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However, Sangha felt that her more traditional Indian-Canadian friends and family didn't accept her choice to become a stepmother in a bi-racial family. Not only was she navigating the challenges of co-parenting a blended family, she now struggled to fit into a community that was once an integral part of her life.
"They never said anything negative to me, yet I never felt fully included with my stepdaughters," Sangha says. "I think it was very hard for them to know how to connect with my stepdaughters, and perhaps how to explain the situation to their own children."
Becoming half of a biracial couple was a huge life change for Sangha, and she felt isolated as she struggled to discuss the challenges of her new life. "I always felt that if I did bring up a problem I was facing, I would be judged or get a response such as, 'What did you expect would happen when you married outside your culture?'"
Being a stepmom can be daunting, especially when friends and family aren't supportive. Here are some of the challenges stepmoms face, and tips for how to navigate this family role.
Knowing where you fit in
The challenge: Megan Edwards, a Vancouver-based stepmom of one, found it tough to establish her role as an authority figure for her stepson among members of her husband's extended family. "I felt I was just this person coming in; I wasn't really accepted by my mother-in-law," she says.
The solution: Edwards and her partner presented a united front when they sat down and with her mother-in-law to discuss their problems. Having her partner stand by her views made all the difference. "I never feel like it's him and his son, and then me," she says, "I feel like it's the three of us."
Navigating the holidays
The challenge: It's important for Sangha to celebrate her cultural traditions, but she doesn't feel that stepmoms can force stepchildren to participate.
The solution: Sangha, her husband and their two children celebrate holidays with relatives, but they don't compel her stepchildren to join them. "During the holidays Vaisakhi and Diwali, we go to the Gurdwara [place of worship] with my parents [without my stepchildren] and we spend a few hours there."
Working with the ex-wife
The challenge: Edwards, who manages StepMoms Anonymous on Facebook, says the most common questions posted on her page are about how to deal with the ex-wife. "A lot of people are trying to make relationships [with their partner's ex] and it's not welcomed," says Edwards. It can be even more complicated to successfully combine a family when kids take sides.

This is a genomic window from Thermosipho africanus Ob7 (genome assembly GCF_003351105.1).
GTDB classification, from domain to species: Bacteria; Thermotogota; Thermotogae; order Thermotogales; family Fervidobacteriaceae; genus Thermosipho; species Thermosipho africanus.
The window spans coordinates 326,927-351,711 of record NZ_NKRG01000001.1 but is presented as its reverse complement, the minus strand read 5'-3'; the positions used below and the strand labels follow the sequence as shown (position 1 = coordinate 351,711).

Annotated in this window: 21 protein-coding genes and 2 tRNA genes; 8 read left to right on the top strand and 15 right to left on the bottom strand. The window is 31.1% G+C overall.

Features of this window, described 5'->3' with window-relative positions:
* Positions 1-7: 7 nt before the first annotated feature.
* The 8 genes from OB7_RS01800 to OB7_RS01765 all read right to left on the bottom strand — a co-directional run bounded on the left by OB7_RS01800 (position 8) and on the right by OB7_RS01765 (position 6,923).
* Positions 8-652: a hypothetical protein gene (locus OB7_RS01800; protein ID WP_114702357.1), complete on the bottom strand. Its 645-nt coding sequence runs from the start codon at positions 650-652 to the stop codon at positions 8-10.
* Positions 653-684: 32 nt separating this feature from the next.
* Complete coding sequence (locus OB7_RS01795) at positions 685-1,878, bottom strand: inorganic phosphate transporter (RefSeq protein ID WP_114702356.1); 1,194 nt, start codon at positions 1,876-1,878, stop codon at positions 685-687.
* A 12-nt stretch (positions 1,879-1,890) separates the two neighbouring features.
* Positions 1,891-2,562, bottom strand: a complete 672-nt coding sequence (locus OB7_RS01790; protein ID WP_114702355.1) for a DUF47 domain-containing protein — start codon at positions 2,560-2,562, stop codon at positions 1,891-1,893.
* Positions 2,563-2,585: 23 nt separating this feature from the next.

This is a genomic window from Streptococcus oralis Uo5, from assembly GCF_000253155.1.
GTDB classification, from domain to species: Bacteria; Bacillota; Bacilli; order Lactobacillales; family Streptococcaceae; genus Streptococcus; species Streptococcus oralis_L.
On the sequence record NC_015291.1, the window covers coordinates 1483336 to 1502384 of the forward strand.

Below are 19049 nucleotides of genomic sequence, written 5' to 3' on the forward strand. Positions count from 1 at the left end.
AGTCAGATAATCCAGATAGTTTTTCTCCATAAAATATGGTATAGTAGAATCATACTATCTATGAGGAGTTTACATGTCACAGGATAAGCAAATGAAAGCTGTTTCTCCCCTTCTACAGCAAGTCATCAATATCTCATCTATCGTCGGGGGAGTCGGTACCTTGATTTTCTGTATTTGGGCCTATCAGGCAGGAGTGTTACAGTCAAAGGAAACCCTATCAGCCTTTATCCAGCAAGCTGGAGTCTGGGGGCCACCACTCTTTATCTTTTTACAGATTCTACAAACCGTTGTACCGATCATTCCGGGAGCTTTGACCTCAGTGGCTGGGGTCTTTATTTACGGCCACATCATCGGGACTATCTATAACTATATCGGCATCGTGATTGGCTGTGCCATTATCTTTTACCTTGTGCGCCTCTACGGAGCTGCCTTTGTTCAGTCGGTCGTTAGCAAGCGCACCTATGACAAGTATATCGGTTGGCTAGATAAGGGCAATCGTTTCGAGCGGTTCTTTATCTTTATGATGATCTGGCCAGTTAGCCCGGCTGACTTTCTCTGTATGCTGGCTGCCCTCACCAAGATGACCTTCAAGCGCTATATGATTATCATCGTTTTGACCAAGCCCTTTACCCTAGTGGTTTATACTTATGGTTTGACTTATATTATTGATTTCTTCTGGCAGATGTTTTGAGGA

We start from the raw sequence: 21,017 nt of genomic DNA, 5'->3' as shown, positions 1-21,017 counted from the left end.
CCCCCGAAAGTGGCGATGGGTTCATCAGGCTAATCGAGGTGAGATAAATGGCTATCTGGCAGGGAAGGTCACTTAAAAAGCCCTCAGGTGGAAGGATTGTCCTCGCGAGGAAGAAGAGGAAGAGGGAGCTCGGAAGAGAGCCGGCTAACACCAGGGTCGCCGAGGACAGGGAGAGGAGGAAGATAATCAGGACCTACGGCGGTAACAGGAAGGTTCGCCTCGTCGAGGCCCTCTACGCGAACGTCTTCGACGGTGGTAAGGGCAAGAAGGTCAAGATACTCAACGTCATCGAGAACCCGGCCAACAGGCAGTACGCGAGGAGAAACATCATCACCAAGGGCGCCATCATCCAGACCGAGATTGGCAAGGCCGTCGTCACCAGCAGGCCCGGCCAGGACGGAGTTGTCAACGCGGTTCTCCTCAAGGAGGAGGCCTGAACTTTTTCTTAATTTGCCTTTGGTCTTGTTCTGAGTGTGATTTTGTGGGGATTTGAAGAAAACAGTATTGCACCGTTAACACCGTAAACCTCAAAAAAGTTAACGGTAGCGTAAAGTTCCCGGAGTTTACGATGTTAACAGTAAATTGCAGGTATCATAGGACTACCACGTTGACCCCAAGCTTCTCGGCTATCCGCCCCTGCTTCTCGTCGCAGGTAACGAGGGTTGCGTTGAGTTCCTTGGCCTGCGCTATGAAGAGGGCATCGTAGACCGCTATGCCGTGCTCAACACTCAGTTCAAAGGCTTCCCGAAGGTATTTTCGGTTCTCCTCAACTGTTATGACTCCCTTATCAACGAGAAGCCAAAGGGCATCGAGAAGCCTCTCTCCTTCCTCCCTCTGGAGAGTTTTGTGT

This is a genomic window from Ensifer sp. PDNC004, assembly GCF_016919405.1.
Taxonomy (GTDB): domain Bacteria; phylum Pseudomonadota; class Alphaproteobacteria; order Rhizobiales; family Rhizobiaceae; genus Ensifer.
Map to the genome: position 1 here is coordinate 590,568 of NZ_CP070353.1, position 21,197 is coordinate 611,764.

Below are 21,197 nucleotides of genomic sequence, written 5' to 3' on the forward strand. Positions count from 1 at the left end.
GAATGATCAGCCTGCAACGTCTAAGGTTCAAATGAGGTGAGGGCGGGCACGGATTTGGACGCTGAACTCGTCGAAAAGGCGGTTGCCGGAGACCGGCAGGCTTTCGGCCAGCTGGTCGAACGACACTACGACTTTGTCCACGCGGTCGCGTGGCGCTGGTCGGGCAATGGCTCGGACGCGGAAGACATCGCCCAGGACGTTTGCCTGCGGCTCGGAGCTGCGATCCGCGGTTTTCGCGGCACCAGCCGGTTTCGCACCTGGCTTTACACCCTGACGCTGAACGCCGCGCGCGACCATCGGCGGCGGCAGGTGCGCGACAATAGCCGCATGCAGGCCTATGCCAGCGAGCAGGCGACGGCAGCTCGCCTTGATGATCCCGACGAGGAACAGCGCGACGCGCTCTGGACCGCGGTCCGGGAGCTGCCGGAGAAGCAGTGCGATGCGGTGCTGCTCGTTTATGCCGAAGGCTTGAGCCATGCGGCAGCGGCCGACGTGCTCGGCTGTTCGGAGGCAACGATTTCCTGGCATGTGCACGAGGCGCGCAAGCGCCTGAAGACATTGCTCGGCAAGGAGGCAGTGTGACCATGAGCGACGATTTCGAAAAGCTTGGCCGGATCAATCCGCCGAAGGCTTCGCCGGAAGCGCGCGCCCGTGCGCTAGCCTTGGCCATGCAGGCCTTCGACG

The solution: "What I say to a lot of my clients is that this is the kid's journey," says family mediator Bev Lewis. "There has to be a place for Mom and Dad specifically, and there is also going to be a place for stepmoms or stepparents as well. All parents can do is what is in the best interest of the kids."
Tips to make being a stepmother just a bit easier:
1) Be patient with your kids and his. Allow your stepchildren to become part of family events on their own time and on their own terms. They may take time to get to know you and accept you as part of their family.
2) Find ways to share your culture and traditions with your stepchildren. A small celebratory dinner without the extended family, a cheap-and-cheerful gift exchange or setting off holiday fireworks together can be fun and low-pressure.
3) Back each other up. Stand behind your partner when communicating with your family, and make sure he's on your side when it comes to negotiating with his.
4) Have a plan for discipline. Discuss if and how each parent will discipline their stepchildren, and make sure all kids understand the authority each parent (biological or not) has in their lives.
How do you establish your role as a parent? As an aunt or a grandparent? Share your thoughts with us below.
Read more: 10 Things Not to Say to A South Asian Stepmom
This series is presented in partnership with MasalaMommas, an online magazine for today's moms with a South Asian connection. Visit their site to sign up for their newsletter.